John Cawley
Home of John Cawley

Dedicated to My Wife & Times - A Site for Sore Eyes

Back To Archives
Back To Main Page

Frames of Time...

045_04 - Angry Beavers
As mentioned here, I spent several years at Nickelodeon's Burbank studio. A majority of that time was spent producing the ANGRY BEAVERS series.

My experience with Mitch Schauer, creator of the series, went back almost a decade. Previously, I produced his first series at Film Roman, BOBBY'S WORLD. At Film Roman, I was frequently put on the first season of new shows to help get them started. I would then go back to GARFIELD AND FRIENDS due to the comfort level I gave Thom Huge (Jim Davis' key rep as well as voice of Jon and Roy).

When ANGRY BEAVERS began to spiral into production problems, the studio suggested a change in personnel. Mitch chose my name out of a list of candidates due to our past connection. Mitch also told the studio, unlike some producers, I understood the creative process and worked well with creative talent.

Upon my arrival, I met with the staff and found that a basic problem was that the series had stumbled a few times previously. (It had even been pulled from its first studio and put into the new Nickelodeon building.) The stumbles had caused the series to evolve into panic-mode production. Artists and production folks were constantly scrambling between many episodes, trying to pick up pieces and never really getting work done. Some were working 12-14 hour days. In spite of this excessive work schedule, new episodes were not being finished on any regular schedule. In fact, when I arrived, a new episode had not been delivered in six months. The network was concerned the production could not be saved, and might need to be cancelled.

My initial acts were to stop all overtime and to focus the crew on just two episodes. I then re-structured the schedule and tried to find as much remaining monies as possible to complete a new budget. As steady progress on those two episodes became visible to the staff, everyone began to relax and develop an internal rhythm. Mitch, interested in keeping the series going and the staff working, began delegating art chores and focused more on scripts.

Soon, ANGRY BEAVERS became the only series at Nickelodeon being delivered on time! The network was thrilled. The execs thought the newer episodes were getting funnier and funnier. But best of all, the creative staff frequently thanked me for bringing a calmer, more creative atmosphere to the production. (Anyone in the business knows you can't do your best, i.e. most creative, work when continually rushed.)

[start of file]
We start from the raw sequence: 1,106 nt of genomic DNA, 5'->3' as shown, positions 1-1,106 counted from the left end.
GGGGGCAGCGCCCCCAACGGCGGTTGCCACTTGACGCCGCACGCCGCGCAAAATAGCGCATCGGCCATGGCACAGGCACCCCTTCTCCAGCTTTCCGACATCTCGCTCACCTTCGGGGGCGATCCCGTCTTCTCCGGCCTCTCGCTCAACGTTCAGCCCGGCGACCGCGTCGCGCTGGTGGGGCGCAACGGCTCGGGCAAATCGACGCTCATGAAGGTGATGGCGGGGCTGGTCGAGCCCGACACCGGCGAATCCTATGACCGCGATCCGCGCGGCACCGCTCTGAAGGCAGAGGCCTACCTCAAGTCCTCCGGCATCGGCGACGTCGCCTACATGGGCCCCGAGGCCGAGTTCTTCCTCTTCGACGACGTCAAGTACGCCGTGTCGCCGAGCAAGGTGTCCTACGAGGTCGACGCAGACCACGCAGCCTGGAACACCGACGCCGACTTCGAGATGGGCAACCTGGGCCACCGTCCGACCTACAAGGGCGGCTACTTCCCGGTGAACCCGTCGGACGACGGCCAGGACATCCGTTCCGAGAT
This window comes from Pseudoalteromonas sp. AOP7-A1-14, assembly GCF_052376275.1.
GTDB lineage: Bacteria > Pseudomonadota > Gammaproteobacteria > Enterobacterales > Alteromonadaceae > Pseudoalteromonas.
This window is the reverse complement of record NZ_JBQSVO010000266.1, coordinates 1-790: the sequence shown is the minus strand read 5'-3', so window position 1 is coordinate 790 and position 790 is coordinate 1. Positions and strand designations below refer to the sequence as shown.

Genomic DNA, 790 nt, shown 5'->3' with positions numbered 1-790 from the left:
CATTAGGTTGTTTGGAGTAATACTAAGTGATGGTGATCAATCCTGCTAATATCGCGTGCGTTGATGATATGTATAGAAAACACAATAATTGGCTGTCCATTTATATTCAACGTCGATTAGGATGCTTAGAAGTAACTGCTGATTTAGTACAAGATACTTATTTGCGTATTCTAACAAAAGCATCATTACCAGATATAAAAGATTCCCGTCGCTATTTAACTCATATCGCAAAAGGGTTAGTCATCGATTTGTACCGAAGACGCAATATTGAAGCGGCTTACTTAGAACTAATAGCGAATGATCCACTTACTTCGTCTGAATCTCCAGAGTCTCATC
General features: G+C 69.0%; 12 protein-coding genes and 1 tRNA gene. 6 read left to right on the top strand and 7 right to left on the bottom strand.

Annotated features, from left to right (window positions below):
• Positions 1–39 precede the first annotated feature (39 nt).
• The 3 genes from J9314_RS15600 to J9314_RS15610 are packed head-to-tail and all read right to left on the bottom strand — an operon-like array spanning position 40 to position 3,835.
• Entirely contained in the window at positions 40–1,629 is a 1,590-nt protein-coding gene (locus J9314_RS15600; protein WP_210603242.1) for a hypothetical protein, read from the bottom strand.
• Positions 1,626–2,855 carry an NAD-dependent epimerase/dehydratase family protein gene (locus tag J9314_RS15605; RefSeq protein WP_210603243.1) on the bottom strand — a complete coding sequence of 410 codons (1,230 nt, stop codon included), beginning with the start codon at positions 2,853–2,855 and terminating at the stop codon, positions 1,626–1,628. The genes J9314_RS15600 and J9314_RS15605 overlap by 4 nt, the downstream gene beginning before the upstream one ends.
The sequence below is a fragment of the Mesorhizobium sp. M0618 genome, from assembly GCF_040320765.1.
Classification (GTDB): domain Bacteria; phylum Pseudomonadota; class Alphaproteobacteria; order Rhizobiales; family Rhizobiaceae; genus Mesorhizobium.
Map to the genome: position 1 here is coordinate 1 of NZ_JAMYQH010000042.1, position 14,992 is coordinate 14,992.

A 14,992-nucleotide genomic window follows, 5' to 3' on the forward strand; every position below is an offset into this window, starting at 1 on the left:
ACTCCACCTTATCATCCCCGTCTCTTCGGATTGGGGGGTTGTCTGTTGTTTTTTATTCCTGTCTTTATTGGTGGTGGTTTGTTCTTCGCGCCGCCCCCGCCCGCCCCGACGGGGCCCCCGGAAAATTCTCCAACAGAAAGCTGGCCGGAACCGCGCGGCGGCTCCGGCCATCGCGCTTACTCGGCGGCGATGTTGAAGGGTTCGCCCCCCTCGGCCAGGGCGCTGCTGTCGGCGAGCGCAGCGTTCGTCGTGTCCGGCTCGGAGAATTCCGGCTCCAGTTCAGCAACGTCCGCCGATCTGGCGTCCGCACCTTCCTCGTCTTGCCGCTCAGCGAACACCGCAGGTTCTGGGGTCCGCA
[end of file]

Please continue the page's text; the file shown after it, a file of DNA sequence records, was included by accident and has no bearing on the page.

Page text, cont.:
Mitch also relied upon my creative side. When we prepared to debut the special Halloween episode, an amazing tribute to 1950's sci-fi and horror films, I got the studio let us produce cloth "trick or treat" bags with the special's promotional art. I similarly created ways to increase crew morale, help the crew maintain Mitch's visual style, and help on developing promotional elements.

My biggest creative input was the writing of an Angry Beavers comic strip for an issue of Nickelodeon Magazine. The magazine had asked for a new comic strip. Mitch knew that I had written for the Bugs Bunny comic strip and turned the task over to me. I developed the concept, about the dangers of chewing bubble gum, which Mitch and the Studio liked. After I wrote the final script, it was drawn, inked and colored by members of the series crew.

Eventually, ANGRY BEAVERS began to come to a conclusion. The remaining episodes were nearing the end of pre-production. Mitch was working on a special episode that would spin off into a new series featuring the Beaver's younger sisters, as well as a direct-to-video movie based on "The War of the Worlds". I moved onto a series the studio felt would "need help", INVADER ZIM. (More on ZIM another day.) My assistant moved into my shoes to finish up BEAVERS.

Of interesting note, some have claimed the last few episodes of ANGRY BEAVERS have never aired. During my final days, I know the network was having some trouble with storylines in the final episodes. Mitch's love of parody sometimes met resistance from those less familiar with the media. Also, the network began to position itself more as a babysitting network where safety seemed to be overriding humor. Many series were having gags and material previously approved cut or re-worked to be more "family friendly". Perhaps those final episodes were just too clever.

Back To Archives
Back To Main Page